It’s that time of year: high school commencements are mostly completed, the school year is ending, and the Tallman Education Report will be on road for the Kansas Association of School Boards summer advocacy tour for the next five weeks.
The tour start tomorrow in Hays with a 7:30 a.m. breakfast meeting, followed by a noon lunch meeting in Oakley; the first of 23 stops across Kansas to talk with school board members and other leaders about the future of Kansas public education. In particular, we will focus on the so-called “Rose” standards identified by the Kansas Supreme Court as the threshold learning levels for every child and adopted by the 2014 Legislature as the goals for K-12 education. We will be exploring what those standards are, how they measured, how Kansas “measures up” and how we can improve the performance of our students and schools.
The Rose standards really speak to preparing students for successful lives. We can celebrate some good news about one standard of achievement: a new report finds that the U.S. graduation rate hit an all-time high of 80% in 2012. Kansas topped the national average at 85%, ranking 14th in the nation.
I’ve developed the following chart from information in that report, based in the most recent national data from the U.S. Department of Education.
Over the past 10 years, the national graduation rate for students within four years of starting high school rose from below 75% to 80%, while in Kansas it increased from 77% to 85%. Kansas previously trailed its 10-state region (North and South Dakota, Minnesota, Nebraska, Iowa, Colorado, Missouri, Oklahoma and Texas), but now slightly exceeds the regional average. Kansas also does better than the 10 states with most similar percentage of low income students – the key demographic in student achievement – and slightly gained ground on the top 10 states in overall graduation rates.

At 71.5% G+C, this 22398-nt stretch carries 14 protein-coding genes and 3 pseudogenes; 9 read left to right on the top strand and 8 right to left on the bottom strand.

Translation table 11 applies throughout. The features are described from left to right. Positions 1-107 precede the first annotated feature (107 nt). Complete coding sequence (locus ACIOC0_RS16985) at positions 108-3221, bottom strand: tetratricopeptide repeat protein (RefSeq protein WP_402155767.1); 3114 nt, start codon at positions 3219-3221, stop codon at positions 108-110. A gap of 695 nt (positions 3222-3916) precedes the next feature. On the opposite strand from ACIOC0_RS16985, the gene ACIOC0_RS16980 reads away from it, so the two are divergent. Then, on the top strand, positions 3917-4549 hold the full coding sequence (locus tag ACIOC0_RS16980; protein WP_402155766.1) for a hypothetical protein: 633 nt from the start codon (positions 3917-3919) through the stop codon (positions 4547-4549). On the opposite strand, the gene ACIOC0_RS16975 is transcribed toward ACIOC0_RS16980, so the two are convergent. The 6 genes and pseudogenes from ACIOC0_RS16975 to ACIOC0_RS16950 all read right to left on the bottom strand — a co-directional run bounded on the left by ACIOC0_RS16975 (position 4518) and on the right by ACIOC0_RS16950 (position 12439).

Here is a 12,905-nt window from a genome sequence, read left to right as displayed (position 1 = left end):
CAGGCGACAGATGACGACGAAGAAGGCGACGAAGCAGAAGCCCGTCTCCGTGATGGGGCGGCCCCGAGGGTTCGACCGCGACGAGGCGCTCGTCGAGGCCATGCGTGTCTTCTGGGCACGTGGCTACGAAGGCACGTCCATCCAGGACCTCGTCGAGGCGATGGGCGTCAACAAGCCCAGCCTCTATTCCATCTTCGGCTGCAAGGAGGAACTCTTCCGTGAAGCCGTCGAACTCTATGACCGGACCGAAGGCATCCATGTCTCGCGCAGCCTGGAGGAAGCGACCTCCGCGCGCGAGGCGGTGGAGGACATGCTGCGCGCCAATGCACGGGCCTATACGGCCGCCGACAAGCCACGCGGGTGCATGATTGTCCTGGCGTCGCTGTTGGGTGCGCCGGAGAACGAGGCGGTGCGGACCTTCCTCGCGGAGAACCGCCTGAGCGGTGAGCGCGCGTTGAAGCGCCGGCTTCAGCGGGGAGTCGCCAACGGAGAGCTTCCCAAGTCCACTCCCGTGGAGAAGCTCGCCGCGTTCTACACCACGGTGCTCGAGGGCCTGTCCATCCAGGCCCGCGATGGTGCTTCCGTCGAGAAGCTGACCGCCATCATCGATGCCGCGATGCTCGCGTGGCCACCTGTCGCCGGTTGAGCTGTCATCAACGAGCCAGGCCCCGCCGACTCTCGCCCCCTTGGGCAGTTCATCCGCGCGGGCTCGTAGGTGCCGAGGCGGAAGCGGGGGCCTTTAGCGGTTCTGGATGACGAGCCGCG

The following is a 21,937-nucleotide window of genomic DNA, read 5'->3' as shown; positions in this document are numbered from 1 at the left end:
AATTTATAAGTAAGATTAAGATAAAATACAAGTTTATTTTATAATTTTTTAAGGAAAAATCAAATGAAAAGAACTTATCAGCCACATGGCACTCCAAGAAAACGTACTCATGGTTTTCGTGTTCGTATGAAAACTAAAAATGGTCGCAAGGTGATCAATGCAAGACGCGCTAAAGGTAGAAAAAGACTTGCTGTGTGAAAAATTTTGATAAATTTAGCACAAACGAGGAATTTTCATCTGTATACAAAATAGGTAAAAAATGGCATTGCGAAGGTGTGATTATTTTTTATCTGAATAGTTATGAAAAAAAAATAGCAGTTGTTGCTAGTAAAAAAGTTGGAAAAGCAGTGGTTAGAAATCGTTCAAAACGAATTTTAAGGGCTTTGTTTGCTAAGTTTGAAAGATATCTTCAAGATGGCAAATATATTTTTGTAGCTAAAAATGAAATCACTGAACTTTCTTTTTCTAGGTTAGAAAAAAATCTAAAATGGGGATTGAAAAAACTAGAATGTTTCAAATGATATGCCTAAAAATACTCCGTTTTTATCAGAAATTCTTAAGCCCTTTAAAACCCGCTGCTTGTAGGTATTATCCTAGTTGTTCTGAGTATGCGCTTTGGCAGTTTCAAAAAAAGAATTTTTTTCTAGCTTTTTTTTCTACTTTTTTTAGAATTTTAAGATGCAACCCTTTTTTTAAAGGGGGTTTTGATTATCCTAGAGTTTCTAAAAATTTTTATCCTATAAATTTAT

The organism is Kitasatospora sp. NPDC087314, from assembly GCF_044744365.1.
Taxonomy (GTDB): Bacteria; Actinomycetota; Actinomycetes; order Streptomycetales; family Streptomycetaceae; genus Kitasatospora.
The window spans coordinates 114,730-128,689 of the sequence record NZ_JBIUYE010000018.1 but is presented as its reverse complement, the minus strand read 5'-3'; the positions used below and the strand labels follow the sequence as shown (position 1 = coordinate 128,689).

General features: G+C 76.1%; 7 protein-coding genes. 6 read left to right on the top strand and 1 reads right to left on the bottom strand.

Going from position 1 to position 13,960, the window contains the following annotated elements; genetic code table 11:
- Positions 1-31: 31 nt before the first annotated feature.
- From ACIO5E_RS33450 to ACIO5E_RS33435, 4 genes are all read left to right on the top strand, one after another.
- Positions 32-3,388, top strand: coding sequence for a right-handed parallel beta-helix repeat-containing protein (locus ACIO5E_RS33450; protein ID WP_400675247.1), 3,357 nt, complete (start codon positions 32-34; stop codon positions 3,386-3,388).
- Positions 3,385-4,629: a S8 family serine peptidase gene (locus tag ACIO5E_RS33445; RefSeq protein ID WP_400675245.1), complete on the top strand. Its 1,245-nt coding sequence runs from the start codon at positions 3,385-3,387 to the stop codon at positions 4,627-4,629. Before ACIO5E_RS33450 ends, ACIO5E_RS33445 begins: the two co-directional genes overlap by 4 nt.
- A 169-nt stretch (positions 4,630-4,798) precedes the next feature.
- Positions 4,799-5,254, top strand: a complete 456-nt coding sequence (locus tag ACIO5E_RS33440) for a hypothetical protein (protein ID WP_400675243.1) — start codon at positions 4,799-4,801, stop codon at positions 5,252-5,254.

Despite this positive news, there are some important issues to face. First, having the highest graduation rate ever still isn’t high enough to meet the projected needs of students, the state and the nation. Experts says by 2020, approximately 90 percent of jobs will require a high school diploma, which means even Kansas is falling about five percent short. Students who fail to complete high school simply won’t quality for most jobs.
Second, students from middle-income and higher-income families are already at that target: the new report shows that 95% of these students in Kansas graduated on time in 2012. However, only 76% of Kansas students who were eligible for free or reduced price meals graduated on time in 2012. That is still above the national average of 72% for low income students, but the 19% income level gap in Kansas is higher than the 15% gap nationally.
Third, the percentage of low-income students has risen sharply both nationally and in Kansas. In 2001, 38.3% of students nationally and 33.4% of students in Kansas qualified for free or reduced price meals. By 2012, the numbers were 49.6% nationally and 48.9% in Kansas.
Finally and most important, the income gap creates a vicious downward cycle. Low income students are more likely to fail to complete high school on time, which means they are also less likely to ever graduate and receive additional postsecondary education. High school drop-outs have much lower salaries and much higher poverty rates than than individuals who finish high school, and earnings further increase with every level of postsecondary education attained.
In other words, because lower income students are more likely to drop out of high school, they are also much more likely remain in poverty or at low income levels – which means their children will also be more at-risk of dropping out. The changing national and state economy has sharply reduced low skill jobs and kept these wages low – which helps explain why the percentage of low income students is growing.
We will examine all of these issues at the KASB advocacy meetings and through this blog in the coming weeks and months.